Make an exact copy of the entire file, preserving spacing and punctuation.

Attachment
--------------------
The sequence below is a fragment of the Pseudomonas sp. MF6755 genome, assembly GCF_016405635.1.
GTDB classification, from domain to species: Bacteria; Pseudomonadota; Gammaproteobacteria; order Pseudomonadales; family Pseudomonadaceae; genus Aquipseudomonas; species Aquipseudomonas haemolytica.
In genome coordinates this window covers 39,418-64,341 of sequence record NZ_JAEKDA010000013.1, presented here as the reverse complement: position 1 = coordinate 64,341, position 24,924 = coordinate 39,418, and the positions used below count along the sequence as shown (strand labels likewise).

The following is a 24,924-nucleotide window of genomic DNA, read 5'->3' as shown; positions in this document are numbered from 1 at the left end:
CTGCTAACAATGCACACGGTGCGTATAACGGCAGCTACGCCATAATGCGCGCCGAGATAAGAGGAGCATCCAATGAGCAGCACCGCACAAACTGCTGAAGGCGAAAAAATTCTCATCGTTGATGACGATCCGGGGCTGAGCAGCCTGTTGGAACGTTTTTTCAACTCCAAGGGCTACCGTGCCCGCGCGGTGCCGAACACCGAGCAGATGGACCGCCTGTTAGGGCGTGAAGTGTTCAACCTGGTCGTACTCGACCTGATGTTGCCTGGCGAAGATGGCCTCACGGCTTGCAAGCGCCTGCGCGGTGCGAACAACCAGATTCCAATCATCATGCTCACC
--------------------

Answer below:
The sequence below is a fragment of the Pseudomonas sp. MF6755 genome, assembly GCF_016405635.1.
GTDB classification, from domain to species: Bacteria; Pseudomonadota; Gammaproteobacteria; order Pseudomonadales; family Pseudomonadaceae; genus Aquipseudomonas; species Aquipseudomonas haemolytica.
In genome coordinates this window covers 39,418-64,341 of sequence record NZ_JAEKDA010000013.1, presented here as the reverse complement: position 1 = coordinate 64,341, position 24,924 = coordinate 39,418, and the positions used below count along the sequence as shown (strand labels likewise).

The following is a 24,924-nucleotide window of genomic DNA, read 5'->3' as shown; positions in this document are numbered from 1 at the left end:
CTGCTAACAATGCACACGGTGCGTATAACGGCAGCTACGCCATAATGCGCGCCGAGATAAGAGGAGCATCCAATGAGCAGCACCGCACAAACTGCTGAAGGCGAAAAAATTCTCATCGTTGATGACGATCCGGGGCTGAGCAGCCTGTTGGAACGTTTTTTCAACTCCAAGGGCTACCGTGCCCGCGCGGTGCCGAACACCGAGCAGATGGACCGCCTGTTAGGGCGTGAAGTGTTCAACCTGGTCGTACTCGACCTGATGTTGCCTGGCGAAGATGGCCTCACGGCTTGCAAGCGCCTGCGCGGTGCGAACAACCAGATTCCAATCATCATGCTCACC